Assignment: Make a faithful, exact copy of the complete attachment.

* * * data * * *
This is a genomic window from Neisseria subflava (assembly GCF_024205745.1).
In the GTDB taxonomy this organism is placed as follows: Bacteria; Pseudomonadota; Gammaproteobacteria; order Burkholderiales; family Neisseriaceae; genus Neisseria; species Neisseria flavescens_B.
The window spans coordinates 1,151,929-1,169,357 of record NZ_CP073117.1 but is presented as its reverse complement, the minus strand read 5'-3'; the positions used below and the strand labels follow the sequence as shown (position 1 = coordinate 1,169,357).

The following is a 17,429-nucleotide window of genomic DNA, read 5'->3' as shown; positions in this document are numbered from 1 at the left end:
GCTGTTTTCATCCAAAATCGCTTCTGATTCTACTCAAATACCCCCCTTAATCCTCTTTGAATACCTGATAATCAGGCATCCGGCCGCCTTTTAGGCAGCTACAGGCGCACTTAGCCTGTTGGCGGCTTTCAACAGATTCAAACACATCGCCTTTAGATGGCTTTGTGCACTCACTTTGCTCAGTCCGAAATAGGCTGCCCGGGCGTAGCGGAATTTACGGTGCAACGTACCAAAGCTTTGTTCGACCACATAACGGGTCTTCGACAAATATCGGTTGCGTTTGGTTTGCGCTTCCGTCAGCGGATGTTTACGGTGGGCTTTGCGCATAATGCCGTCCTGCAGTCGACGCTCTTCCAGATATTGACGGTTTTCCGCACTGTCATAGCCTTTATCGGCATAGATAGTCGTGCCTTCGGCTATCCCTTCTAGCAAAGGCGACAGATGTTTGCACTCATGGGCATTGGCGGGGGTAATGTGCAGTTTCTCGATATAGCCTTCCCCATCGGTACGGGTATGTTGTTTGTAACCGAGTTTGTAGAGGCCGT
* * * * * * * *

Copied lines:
This is a genomic window from Neisseria subflava (assembly GCF_024205745.1).
In the GTDB taxonomy this organism is placed as follows: Bacteria; Pseudomonadota; Gammaproteobacteria; order Burkholderiales; family Neisseriaceae; genus Neisseria; species Neisseria flavescens_B.
The window spans coordinates 1,151,929-1,169,357 of record NZ_CP073117.1 but is presented as its reverse complement, the minus strand read 5'-3'; the positions used below and the strand labels follow the sequence as shown (position 1 = coordinate 1,169,357).

The following is a 17,429-nucleotide window of genomic DNA, read 5'->3' as shown; positions in this document are numbered from 1 at the left end:
GCTGTTTTCATCCAAAATCGCTTCTGATTCTACTCAAATACCCCCCTTAATCCTCTTTGAATACCTGATAATCAGGCATCCGGCCGCCTTTTAGGCAGCTACAGGCGCACTTAGCCTGTTGGCGGCTTTCAACAGATTCAAACACATCGCCTTTAGATGGCTTTGTGCACTCACTTTGCTCAGTCCGAAATAGGCTGCCCGGGCGTAGCGGAATTTACGGTGCAACGTACCAAAGCTTTGTTCGACCACATAACGGGTCTTCGACAAATATCGGTTGCGTTTGGTTTGCGCTTCCGTCAGCGGATGTTTACGGTGGGCTTTGCGCATAATGCCGTCCTGCAGTCGACGCTCTTCCAGATATTGACGGTTTTCCGCACTGTCATAGCCTTTATCGGCATAGATAGTCGTGCCTTCGGCTATCCCTTCTAGCAAAGGCGACAGATGTTTGCACTCATGGGCATTGGCGGGGGTAATGTGCAGTTTCTCGATATAGCCTTCCCCATCGGTACGGGTATGTTGTTTGTAACCGAGTTTGTAGAGGCCGT